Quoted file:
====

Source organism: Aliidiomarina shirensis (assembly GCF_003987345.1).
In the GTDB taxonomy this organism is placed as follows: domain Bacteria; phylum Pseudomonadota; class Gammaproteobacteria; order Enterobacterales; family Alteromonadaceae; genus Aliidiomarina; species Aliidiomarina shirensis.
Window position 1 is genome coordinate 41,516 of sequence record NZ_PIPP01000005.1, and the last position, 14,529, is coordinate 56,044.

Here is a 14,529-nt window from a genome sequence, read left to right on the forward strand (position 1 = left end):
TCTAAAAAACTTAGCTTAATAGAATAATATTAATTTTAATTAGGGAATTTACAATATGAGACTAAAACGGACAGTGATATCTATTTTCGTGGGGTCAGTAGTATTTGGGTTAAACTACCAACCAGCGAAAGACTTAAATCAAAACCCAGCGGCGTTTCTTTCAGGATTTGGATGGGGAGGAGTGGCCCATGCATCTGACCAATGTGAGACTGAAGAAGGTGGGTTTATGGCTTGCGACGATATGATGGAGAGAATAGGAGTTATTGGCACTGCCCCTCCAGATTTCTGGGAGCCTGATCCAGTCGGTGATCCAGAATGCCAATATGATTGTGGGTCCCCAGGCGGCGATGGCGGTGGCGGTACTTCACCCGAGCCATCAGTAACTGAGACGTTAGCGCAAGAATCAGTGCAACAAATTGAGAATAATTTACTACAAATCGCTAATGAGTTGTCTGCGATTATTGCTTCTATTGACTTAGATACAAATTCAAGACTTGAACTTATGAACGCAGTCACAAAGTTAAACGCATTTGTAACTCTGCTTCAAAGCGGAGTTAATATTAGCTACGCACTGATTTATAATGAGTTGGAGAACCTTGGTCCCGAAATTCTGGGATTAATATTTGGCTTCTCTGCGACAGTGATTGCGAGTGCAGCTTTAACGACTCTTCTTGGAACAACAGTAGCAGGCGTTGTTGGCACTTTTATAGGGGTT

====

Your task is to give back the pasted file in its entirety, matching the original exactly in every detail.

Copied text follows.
Source organism: Aliidiomarina shirensis (assembly GCF_003987345.1).
In the GTDB taxonomy this organism is placed as follows: domain Bacteria; phylum Pseudomonadota; class Gammaproteobacteria; order Enterobacterales; family Alteromonadaceae; genus Aliidiomarina; species Aliidiomarina shirensis.
Window position 1 is genome coordinate 41,516 of sequence record NZ_PIPP01000005.1, and the last position, 14,529, is coordinate 56,044.

Here is a 14,529-nt window from a genome sequence, read left to right on the forward strand (position 1 = left end):
TCTAAAAAACTTAGCTTAATAGAATAATATTAATTTTAATTAGGGAATTTACAATATGAGACTAAAACGGACAGTGATATCTATTTTCGTGGGGTCAGTAGTATTTGGGTTAAACTACCAACCAGCGAAAGACTTAAATCAAAACCCAGCGGCGTTTCTTTCAGGATTTGGATGGGGAGGAGTGGCCCATGCATCTGACCAATGTGAGACTGAAGAAGGTGGGTTTATGGCTTGCGACGATATGATGGAGAGAATAGGAGTTATTGGCACTGCCCCTCCAGATTTCTGGGAGCCTGATCCAGTCGGTGATCCAGAATGCCAATATGATTGTGGGTCCCCAGGCGGCGATGGCGGTGGCGGTACTTCACCCGAGCCATCAGTAACTGAGACGTTAGCGCAAGAATCAGTGCAACAAATTGAGAATAATTTACTACAAATCGCTAATGAGTTGTCTGCGATTATTGCTTCTATTGACTTAGATACAAATTCAAGACTTGAACTTATGAACGCAGTCACAAAGTTAAACGCATTTGTAACTCTGCTTCAAAGCGGAGTTAATATTAGCTACGCACTGATTTATAATGAGTTGGAGAACCTTGGTCCCGAAATTCTGGGATTAATATTTGGCTTCTCTGCGACAGTGATTGCGAGTGCAGCTTTAACGACTCTTCTTGGAACAACAGTAGCAGGCGTTGTTGGCACTTTTATAGGGGTT